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What does the term "class act" mean? For example, The club is lucky to have such a class act and he is lucky to have the club. What does "class" and "act" mean respectively in this set phrase or word combination of "class act"? Does "class" here as the adjective modify the noun "act"?

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    Act as in performance, behavior; class as in great style, excellence. Class act itself is a set-phrase: thefreedictionary.com/class+act oxforddictionaries.com/definition/english/… – Kris Jan 12 '14 at 11:43
  • @Kris I think you should make this an answer and expand it a bit. Other answers are just focusing on performances, which misses the point. – bib Jan 12 '14 at 18:32
  • That the performance was of such high class, that it qualifies to be a class of its own. I have heard it used in sarcasm - that someone was so horrid, that she deserved a class of her own: Her yelling and rolling on the floor for failing to get a seat on the plane was a class act that broke all barriers of propriety. – Blessed Geek Jan 13 '14 at 3:18
  • @bib Thanks but I posted it as a comment because the question appears to be GR. – Kris Jan 13 '14 at 6:43
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The phrase itself is highly contextual. Sometimes it's used as a high compliment for someone who is respectable and gracious:

Coach Eaves was a class act. I really admire coaches who do it right, don't go crazy on the sidelines, and set a good example for others.
(Rick Wood, 40 Seasons: The Life of a High School Basketball Coach, 2011)

Most guys would have forgotten all about a minor moment like that, but not Jimmy Stewart. He was a class act all the way.
(Tony Curtis, American Prince: A Memoir, 2008)

Sometimes it's used to describe someone's stylistic appearance, or someone who has both intelligence and charm:

She was a very serious student, both intelligent and beautiful. As they say, she was a class act. To get her attention or a smile from her was extremely hard. She had utter self-confidence, great poise, and an elegant walk.
(Vartan Gregorian, The Road to Home: My Life and Times, 2008)

Sometimes it's used to describe someone's overall classiness, in a way that sets them apart from their peers:

She was a class act. He was used to hanging around with floozies, but his taste was changing. He liked the air of eloquence that rested on her.
(Inez Brinkley, Embracing the Light, 2006)

Janelle had street sex appeal, the stark sexuality of a cocktail waitress exposing some tits and ass as she bends over to serve your drink. But this dame was a class act, a woman wrapped in pearls and sable getting out of a Rolls Royce. My first impression of her was of a cheetah with a diamond choker...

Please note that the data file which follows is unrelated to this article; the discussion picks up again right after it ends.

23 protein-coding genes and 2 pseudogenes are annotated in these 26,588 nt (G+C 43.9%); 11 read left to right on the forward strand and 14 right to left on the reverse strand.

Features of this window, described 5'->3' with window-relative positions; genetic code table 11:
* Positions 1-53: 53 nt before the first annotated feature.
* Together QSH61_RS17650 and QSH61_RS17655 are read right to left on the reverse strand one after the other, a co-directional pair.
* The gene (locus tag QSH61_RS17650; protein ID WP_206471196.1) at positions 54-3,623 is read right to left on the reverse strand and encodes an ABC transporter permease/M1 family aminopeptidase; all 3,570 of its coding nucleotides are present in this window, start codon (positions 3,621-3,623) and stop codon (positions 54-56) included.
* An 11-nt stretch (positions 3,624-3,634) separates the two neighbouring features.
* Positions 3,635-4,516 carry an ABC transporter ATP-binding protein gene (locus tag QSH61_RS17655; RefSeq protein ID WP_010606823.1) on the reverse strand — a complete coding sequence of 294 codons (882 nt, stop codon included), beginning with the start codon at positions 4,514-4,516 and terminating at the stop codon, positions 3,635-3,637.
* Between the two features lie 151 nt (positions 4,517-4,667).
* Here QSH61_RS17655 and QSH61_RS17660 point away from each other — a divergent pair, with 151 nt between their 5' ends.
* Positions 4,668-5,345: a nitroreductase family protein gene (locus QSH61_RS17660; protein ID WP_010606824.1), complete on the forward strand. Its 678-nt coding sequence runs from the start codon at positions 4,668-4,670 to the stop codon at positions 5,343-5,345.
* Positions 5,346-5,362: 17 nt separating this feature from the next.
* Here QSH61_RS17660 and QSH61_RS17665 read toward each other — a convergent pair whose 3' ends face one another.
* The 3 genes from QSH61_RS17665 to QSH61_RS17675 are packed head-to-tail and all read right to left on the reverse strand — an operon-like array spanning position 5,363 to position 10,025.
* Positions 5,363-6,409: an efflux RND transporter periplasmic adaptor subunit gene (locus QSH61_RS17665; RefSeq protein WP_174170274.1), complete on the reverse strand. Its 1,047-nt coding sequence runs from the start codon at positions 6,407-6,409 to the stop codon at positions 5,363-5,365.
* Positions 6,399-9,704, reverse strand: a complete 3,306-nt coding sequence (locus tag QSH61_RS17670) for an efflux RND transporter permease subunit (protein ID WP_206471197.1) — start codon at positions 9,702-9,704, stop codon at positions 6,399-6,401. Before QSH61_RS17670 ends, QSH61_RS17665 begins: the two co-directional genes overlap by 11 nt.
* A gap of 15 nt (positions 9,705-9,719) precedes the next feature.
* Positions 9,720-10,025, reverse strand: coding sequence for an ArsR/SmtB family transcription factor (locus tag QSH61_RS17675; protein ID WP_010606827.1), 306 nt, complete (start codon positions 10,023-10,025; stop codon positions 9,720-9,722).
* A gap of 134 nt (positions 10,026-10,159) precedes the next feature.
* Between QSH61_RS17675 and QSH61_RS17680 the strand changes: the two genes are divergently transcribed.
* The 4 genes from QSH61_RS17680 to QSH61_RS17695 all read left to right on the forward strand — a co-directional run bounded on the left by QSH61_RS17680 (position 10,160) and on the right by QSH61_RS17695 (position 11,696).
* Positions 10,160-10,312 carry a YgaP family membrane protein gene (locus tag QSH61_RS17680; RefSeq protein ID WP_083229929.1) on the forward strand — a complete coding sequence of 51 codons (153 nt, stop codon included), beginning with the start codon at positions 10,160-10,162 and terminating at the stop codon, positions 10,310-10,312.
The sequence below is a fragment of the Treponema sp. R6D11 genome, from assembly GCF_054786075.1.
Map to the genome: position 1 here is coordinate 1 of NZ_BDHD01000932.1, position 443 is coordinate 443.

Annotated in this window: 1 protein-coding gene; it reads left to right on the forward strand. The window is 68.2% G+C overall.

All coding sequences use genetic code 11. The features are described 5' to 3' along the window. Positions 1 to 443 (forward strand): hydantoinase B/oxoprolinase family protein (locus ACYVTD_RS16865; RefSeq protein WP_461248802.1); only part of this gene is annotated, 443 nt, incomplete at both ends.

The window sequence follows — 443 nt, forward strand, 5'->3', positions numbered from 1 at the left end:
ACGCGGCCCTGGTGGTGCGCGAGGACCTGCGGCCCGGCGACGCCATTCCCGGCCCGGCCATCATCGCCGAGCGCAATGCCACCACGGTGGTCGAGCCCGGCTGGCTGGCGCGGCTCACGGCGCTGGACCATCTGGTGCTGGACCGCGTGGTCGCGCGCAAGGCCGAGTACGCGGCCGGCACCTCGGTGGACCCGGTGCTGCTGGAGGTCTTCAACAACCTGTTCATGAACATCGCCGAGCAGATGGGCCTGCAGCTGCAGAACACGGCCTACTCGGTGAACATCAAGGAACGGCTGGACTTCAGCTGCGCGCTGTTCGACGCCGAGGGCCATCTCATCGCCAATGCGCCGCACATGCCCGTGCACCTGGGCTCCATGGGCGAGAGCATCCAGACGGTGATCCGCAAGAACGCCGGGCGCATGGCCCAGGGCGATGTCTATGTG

(Harold Robbins, Sin City, 2003)

In the context you mention:

The club is lucky to have such a class act...

I'd intepret that to mean that whatever act is performing wouldn't necessarily be expected to be seen in such a venue. Perhaps it's a folk singer with the voice of an angel playing in a dingy nightclub, but the expression could be used to describe a variety of circumstances.

In the setting of a club, I'd interpret a class act to be something that is more refined than raw, more sophisticated than cheesy. I would expect the performance to have broad appeal to a wide audience, as opposed to a niche act. I would expect the class act to be more stylishly dressed than other performers at the club.

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I believe that the term comes from vaudeville. It was used to describe an act that was related to or would appeal to the upper classes, such as opera, classical singing or other refined entertainment. A manager might say, "That routine is a class act" as opposed to quirky odd or low brow stuff. So it then came to be used to describe someone acting in a gracious way, as would be attributed to an upper class person, kind of like saying someone is a "real gentleman" Literally meaning they are notacting like a low class guy but an upper class person. Insulting to working clas people but there you go. OF course, it is funny when someone uses it sarcastically. "Yeah, a real class act, ya jerk"

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It means that the artist's performance was of high quality.

  • I think it means a little bit more than that. The Sex Pistols could put on a very exciting show – "high quality," insofar as the genre goes – but I'm not sure I'd call it a "class act." – J.R. Jan 12 '14 at 12:32
  • It depends on the perspective. – Barrie England Jan 12 '14 at 12:41
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The phrase a class act, in a strict sense indeed means that the performer/artist put on an exceptionally good show. Oh, and yes, class is an adjective here.
However, nowadays I'd say its used whenever somebody does something memorable. Regardless of it being particularly good. If Keith Moon were still alive today, and he'd drive 3 rolls royce's into a public swimming pool dressed as a Japanese schoolgirl, that's exceptionally mad, even for him. So it'd be another Keith-Moon style class act.

A class act can also be used to indicate irony or sarcasm. Sort of like saying:

Your drunken singing in the underground was a real class act

So, in response to J.R. on the sex pistols, I wouldn't find it strange if a review stated that: "Their show was a real class act, eventually Johnny Rotten himself had to tell Sid to cool it".
Obviously, from a musicians stand-point punk is no class act. Exciting? possibly, but certainly not great challenge. Fighting on stage, or being to stoned to stay upright is no class act either. What this fictional review is saying is that their performance, even by their own standards, was one of their most extreme, over the top, violent shows ever. A real class act.

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